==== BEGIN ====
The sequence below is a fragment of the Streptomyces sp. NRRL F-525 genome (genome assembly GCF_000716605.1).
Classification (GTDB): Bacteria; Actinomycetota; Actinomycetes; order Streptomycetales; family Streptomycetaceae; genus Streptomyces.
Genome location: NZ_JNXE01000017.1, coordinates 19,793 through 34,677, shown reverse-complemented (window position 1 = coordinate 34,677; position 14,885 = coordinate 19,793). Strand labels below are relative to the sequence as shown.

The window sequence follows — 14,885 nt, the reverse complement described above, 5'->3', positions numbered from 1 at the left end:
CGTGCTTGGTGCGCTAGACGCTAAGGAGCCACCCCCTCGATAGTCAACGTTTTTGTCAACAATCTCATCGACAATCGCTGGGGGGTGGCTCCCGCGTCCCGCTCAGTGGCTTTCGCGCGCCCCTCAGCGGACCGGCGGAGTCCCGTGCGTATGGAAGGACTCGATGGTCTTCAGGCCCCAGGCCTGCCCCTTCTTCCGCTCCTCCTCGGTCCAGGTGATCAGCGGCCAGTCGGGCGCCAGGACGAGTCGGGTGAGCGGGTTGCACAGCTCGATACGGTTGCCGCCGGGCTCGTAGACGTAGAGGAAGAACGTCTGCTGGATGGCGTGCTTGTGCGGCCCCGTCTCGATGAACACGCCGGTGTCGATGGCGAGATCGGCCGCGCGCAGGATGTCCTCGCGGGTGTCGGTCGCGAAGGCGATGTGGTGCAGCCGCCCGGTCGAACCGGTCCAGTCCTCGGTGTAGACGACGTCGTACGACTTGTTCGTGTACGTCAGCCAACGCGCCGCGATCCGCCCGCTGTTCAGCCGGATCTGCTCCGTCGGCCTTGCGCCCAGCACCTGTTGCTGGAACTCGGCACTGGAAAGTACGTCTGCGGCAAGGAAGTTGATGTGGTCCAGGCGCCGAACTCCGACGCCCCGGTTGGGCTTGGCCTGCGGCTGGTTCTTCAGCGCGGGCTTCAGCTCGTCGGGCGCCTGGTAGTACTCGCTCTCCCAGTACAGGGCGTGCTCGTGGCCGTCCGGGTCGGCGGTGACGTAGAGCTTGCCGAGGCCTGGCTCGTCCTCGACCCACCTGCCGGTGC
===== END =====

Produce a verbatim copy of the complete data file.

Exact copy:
The sequence below is a fragment of the Streptomyces sp. NRRL F-525 genome (genome assembly GCF_000716605.1).
Classification (GTDB): Bacteria; Actinomycetota; Actinomycetes; order Streptomycetales; family Streptomycetaceae; genus Streptomyces.
Genome location: NZ_JNXE01000017.1, coordinates 19,793 through 34,677, shown reverse-complemented (window position 1 = coordinate 34,677; position 14,885 = coordinate 19,793). Strand labels below are relative to the sequence as shown.

The window sequence follows — 14,885 nt, the reverse complement described above, 5'->3', positions numbered from 1 at the left end:
CGTGCTTGGTGCGCTAGACGCTAAGGAGCCACCCCCTCGATAGTCAACGTTTTTGTCAACAATCTCATCGACAATCGCTGGGGGGTGGCTCCCGCGTCCCGCTCAGTGGCTTTCGCGCGCCCCTCAGCGGACCGGCGGAGTCCCGTGCGTATGGAAGGACTCGATGGTCTTCAGGCCCCAGGCCTGCCCCTTCTTCCGCTCCTCCTCGGTCCAGGTGATCAGCGGCCAGTCGGGCGCCAGGACGAGTCGGGTGAGCGGGTTGCACAGCTCGATACGGTTGCCGCCGGGCTCGTAGACGTAGAGGAAGAACGTCTGCTGGATGGCGTGCTTGTGCGGCCCCGTCTCGATGAACACGCCGGTGTCGATGGCGAGATCGGCCGCGCGCAGGATGTCCTCGCGGGTGTCGGTCGCGAAGGCGATGTGGTGCAGCCGCCCGGTCGAACCGGTCCAGTCCTCGGTGTAGACGACGTCGTACGACTTGTTCGTGTACGTCAGCCAACGCGCCGCGATCCGCCCGCTGTTCAGCCGGATCTGCTCCGTCGGCCTTGCGCCCAGCACCTGTTGCTGGAACTCGGCACTGGAAAGTACGTCTGCGGCAAGGAAGTTGATGTGGTCCAGGCGCCGAACTCCGACGCCCCGGTTGGGCTTGGCCTGCGGCTGGTTCTTCAGCGCGGGCTTCAGCTCGTCGGGCGCCTGGTAGTACTCGCTCTCCCAGTACAGGGCGTGCTCGTGGCCGTCCGGGTCGGCGGTGACGTAGAGCTTGCCGAGGCCTGGCTCGTCCTCGACCCACCTGCCGGTGC